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SYRACUSE, sIr-a-ktis, N. Y., city and county-seat of Onondaga County, situated on the New York Central and the Delaware, Lackawanna and Western railroads, almost ex actly midway between Albany and Buffalo, 148 miles either way, in lat. 43° 9' W. The New York State Barge Canal reaches it, through Onondaga Lake.

The city is at the foot of the Onondaga Valley, through which and the city the Onondaga Creek flows into a lake of the same name north of the city, five miles long and one and one-half miles wide. The southern part is flanked by hills at the northern ends of the ranges on the east and west of the valley and extending considerable distance southward; while the northern part is upon ground which slopes upward from the Erie Canal to the northern boundary. There are several hills of volcanic formation and of geological interest. A considerable part of the city is situated upon silt brought down from the Onondaga Valley, to a depth at one point of at least 179 feet, as proved when at that depth a salt drill passed through a cedar log. Perhaps there is no sec tion of the State of New York which possesses more of geological interest than Syracuse and Onondaga County, and this is certainly true of their Indian history. The streets are generally regularly laid out, though some of the prin cipal streets have independent courses creating triangular divisions of blocks. Many are 99 feet in width, but the majority are 66 feet. There are 570' streets, with a total length of 250 miles. There are nearly 114 miles of paved streets, mainly with brick and asphalt, and 209 miles of sewers. The area of the city is 19.18 square miles, Syracuse is in import ant railroad point, its roads being to its centre like the spokes of a wheel to the hub. Pas senger trains to the number of 100 arrive in and depart from the city daily. Abundant freight facilities are offered by competing lines and important advantages can also be had from the improved New York State waterways. Diverging from the city are the following rail roads: New York Central, West Shore, and Delaware, Lackawanna and Western. These roads not only thread some 20 counties in cen tral New York, but several of them extend, with their connections, to the extremes of east, west, north and south. Of street railways, the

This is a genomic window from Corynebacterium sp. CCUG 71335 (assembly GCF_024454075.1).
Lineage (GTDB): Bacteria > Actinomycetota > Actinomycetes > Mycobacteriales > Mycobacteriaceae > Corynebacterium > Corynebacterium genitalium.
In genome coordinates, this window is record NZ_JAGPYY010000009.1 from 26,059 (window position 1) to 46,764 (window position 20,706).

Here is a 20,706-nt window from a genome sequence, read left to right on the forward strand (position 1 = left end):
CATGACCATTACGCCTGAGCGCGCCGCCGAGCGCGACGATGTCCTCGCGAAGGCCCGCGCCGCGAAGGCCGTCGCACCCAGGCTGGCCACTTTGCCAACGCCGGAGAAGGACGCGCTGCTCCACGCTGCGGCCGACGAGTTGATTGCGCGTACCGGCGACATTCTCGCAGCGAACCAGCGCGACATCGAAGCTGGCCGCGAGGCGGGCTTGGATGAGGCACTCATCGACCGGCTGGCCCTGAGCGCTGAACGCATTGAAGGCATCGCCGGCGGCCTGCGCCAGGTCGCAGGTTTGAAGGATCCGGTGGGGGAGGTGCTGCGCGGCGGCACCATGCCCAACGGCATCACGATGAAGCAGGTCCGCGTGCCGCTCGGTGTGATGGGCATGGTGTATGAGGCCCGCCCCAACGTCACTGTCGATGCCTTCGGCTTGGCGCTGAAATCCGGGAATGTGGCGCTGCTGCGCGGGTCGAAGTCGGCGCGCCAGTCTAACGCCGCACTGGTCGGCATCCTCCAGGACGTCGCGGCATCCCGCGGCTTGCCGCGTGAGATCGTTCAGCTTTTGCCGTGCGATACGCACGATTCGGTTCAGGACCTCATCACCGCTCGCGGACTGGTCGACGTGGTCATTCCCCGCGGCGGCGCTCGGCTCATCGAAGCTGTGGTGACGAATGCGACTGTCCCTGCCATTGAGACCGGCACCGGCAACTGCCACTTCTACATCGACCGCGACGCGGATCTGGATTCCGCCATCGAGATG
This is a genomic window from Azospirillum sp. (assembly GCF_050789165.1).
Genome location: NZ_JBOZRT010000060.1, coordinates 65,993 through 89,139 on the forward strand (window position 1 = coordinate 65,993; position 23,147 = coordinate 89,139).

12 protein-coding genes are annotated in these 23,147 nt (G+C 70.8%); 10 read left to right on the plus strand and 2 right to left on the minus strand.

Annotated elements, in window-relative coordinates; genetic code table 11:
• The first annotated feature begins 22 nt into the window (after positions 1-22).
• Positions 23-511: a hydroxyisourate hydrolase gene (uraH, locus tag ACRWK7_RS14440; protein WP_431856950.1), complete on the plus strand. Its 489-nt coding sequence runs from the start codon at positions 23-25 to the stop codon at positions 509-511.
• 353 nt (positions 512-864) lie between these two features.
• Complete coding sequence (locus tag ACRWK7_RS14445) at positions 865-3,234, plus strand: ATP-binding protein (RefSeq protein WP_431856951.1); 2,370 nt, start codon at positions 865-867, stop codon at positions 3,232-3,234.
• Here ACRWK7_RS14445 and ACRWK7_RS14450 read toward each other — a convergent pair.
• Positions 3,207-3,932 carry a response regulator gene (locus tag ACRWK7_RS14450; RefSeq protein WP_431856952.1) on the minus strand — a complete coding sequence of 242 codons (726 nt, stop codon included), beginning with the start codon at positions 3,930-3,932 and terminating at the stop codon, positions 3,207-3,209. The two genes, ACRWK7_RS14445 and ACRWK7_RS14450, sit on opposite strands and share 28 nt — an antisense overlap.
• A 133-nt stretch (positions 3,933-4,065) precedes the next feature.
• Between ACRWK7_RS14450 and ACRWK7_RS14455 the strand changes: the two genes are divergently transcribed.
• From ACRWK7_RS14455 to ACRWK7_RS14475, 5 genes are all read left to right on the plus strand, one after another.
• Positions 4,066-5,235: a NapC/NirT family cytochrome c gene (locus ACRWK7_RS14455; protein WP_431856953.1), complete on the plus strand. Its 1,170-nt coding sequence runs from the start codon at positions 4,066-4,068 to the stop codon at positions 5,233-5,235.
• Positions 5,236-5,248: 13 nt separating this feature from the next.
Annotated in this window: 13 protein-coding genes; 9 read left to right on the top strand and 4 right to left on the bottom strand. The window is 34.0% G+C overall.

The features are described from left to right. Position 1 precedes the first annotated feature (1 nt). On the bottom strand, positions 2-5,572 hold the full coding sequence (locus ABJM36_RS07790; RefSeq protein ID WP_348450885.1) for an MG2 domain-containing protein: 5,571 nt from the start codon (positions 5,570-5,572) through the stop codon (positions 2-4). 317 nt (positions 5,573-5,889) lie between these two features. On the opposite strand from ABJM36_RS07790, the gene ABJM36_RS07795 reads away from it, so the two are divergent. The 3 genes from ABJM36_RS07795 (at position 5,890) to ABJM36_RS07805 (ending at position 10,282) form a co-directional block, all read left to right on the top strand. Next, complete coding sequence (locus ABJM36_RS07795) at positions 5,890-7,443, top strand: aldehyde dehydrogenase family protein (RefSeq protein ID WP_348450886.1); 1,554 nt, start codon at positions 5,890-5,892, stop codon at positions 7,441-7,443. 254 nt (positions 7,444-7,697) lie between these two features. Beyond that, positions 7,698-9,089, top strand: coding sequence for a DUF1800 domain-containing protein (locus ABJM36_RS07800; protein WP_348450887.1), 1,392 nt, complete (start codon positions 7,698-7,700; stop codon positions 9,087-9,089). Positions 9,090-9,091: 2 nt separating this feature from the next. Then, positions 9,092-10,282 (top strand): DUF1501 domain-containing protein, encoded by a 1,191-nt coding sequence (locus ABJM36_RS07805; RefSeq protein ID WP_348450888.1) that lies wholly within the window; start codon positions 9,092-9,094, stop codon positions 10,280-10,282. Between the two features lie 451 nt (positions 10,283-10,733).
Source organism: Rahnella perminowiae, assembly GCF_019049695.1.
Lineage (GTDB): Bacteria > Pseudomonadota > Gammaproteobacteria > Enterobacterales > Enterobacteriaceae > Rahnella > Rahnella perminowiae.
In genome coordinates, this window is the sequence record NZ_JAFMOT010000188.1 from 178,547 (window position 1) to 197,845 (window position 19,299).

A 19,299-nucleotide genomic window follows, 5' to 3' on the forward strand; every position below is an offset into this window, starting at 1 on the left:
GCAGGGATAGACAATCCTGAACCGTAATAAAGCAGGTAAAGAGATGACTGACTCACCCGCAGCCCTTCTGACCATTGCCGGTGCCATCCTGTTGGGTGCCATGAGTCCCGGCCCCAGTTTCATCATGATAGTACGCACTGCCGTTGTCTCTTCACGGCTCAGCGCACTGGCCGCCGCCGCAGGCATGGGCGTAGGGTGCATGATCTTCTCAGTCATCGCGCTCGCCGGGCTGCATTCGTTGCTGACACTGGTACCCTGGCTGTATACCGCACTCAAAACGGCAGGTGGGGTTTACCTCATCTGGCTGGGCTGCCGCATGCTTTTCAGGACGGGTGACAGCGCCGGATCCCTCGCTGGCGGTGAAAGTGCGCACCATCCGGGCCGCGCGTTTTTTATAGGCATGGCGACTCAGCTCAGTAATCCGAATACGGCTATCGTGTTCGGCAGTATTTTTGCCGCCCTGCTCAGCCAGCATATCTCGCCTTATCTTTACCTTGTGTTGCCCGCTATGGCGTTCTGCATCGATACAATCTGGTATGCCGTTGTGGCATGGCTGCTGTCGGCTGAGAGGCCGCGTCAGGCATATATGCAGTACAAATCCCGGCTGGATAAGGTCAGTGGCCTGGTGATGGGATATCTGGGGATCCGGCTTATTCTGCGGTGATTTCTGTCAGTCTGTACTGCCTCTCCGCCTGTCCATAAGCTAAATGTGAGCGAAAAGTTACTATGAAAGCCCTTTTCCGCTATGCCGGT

trolley system embraces 95.72 miles of single track. This includes the mileage of track within the city of Syracuse, also to East Syra cuse and Minoa, Eastwood, Liverpool, Solvay and Rockwell Springs. The New York State Railways operate to Utica and intermediate points; the Empire United Railways to Oswego and intermediate points; the Rochester and Syracuse to Rochester and points beyond, such as Buffalo and Lockport. All these lines carry freight and express. Motor truck lines operate from Syracuse to Utica, Watertown, Oswego, Auburn, Cortland and Rochester.

Commerce and Syracuse ranks fourth among the cities of the State in the num ber and variety of its manufacturing plants; there are 760 Industrial establishments, with an approximate invested capital of $63,957,000, and an annual production valued at $52,22E4000, employing 25,000 persons. The manufacture of typewriting machines has taken on large pro portions, the combined interests representing at least $8,000,000 in popular value. The product is large and constantly increasing. Au tomobiles are produced in large numbers, and among other manufactured articles are soda ash, tool steel, candles, automobile gears, farm ing implements, tools, clothing, chinaware, furniture, cement, chemicals, mining machinery, etc. The former leading manufacture of salt is still carried on at the brine springs on the shores of Onondaga Lake, and the extensive chemical works of the Solvay Process Company employing 5,000 hands are in a western suburb. (See History in this article). The printing industry is also extensive, more than 60 news papers and periodicals being published, several of them devoted to the arts and sciences. The wholesale trade supplies hundreds of small dealers in the surrounding country in a radius of many miles. The retail trade involves an area of 38 mile radius and conservatively speak ing brings 5,000 shoppers to the city each week.

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